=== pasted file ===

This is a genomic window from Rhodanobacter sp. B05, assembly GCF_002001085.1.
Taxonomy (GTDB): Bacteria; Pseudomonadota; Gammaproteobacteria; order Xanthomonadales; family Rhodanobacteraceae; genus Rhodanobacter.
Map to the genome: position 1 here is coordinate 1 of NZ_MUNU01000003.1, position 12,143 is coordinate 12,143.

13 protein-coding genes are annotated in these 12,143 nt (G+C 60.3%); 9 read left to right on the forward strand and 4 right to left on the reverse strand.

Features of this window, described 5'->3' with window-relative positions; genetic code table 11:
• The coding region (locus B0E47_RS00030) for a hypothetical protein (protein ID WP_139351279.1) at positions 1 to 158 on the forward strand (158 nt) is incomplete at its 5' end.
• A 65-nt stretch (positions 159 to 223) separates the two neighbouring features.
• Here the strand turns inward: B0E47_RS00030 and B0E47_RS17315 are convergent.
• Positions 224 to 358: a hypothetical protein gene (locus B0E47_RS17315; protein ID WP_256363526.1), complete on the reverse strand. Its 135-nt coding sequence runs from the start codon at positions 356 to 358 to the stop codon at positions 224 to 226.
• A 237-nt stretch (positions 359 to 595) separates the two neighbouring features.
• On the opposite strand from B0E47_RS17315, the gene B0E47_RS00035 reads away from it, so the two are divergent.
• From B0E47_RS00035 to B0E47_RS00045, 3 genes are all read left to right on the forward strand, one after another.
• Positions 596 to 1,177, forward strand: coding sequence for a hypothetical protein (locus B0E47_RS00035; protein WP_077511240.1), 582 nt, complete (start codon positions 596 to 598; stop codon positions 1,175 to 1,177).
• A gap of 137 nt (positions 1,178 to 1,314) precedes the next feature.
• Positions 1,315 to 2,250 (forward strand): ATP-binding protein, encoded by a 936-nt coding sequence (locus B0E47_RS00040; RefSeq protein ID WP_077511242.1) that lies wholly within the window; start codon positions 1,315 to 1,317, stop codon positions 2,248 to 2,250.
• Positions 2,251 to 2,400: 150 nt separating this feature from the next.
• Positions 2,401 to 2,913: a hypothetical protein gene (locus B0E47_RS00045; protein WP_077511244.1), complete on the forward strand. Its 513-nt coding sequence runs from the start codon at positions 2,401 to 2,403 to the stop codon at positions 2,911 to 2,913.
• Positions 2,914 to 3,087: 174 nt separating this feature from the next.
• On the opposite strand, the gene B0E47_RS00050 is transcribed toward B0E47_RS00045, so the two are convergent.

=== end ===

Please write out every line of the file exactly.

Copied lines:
This is a genomic window from Rhodanobacter sp. B05, assembly GCF_002001085.1.
Taxonomy (GTDB): Bacteria; Pseudomonadota; Gammaproteobacteria; order Xanthomonadales; family Rhodanobacteraceae; genus Rhodanobacter.
Map to the genome: position 1 here is coordinate 1 of NZ_MUNU01000003.1, position 12,143 is coordinate 12,143.

13 protein-coding genes are annotated in these 12,143 nt (G+C 60.3%); 9 read left to right on the forward strand and 4 right to left on the reverse strand.

Features of this window, described 5'->3' with window-relative positions; genetic code table 11:
• The coding region (locus B0E47_RS00030) for a hypothetical protein (protein ID WP_139351279.1) at positions 1 to 158 on the forward strand (158 nt) is incomplete at its 5' end.
• A 65-nt stretch (positions 159 to 223) separates the two neighbouring features.
• Here the strand turns inward: B0E47_RS00030 and B0E47_RS17315 are convergent.
• Positions 224 to 358: a hypothetical protein gene (locus B0E47_RS17315; protein ID WP_256363526.1), complete on the reverse strand. Its 135-nt coding sequence runs from the start codon at positions 356 to 358 to the stop codon at positions 224 to 226.
• A 237-nt stretch (positions 359 to 595) separates the two neighbouring features.
• On the opposite strand from B0E47_RS17315, the gene B0E47_RS00035 reads away from it, so the two are divergent.
• From B0E47_RS00035 to B0E47_RS00045, 3 genes are all read left to right on the forward strand, one after another.
• Positions 596 to 1,177, forward strand: coding sequence for a hypothetical protein (locus B0E47_RS00035; protein WP_077511240.1), 582 nt, complete (start codon positions 596 to 598; stop codon positions 1,175 to 1,177).
• A gap of 137 nt (positions 1,178 to 1,314) precedes the next feature.
• Positions 1,315 to 2,250 (forward strand): ATP-binding protein, encoded by a 936-nt coding sequence (locus B0E47_RS00040; RefSeq protein ID WP_077511242.1) that lies wholly within the window; start codon positions 1,315 to 1,317, stop codon positions 2,248 to 2,250.
• Positions 2,251 to 2,400: 150 nt separating this feature from the next.
• Positions 2,401 to 2,913: a hypothetical protein gene (locus B0E47_RS00045; protein WP_077511244.1), complete on the forward strand. Its 513-nt coding sequence runs from the start codon at positions 2,401 to 2,403 to the stop codon at positions 2,911 to 2,913.
• Positions 2,914 to 3,087: 174 nt separating this feature from the next.
• On the opposite strand, the gene B0E47_RS00050 is transcribed toward B0E47_RS00045, so the two are convergent.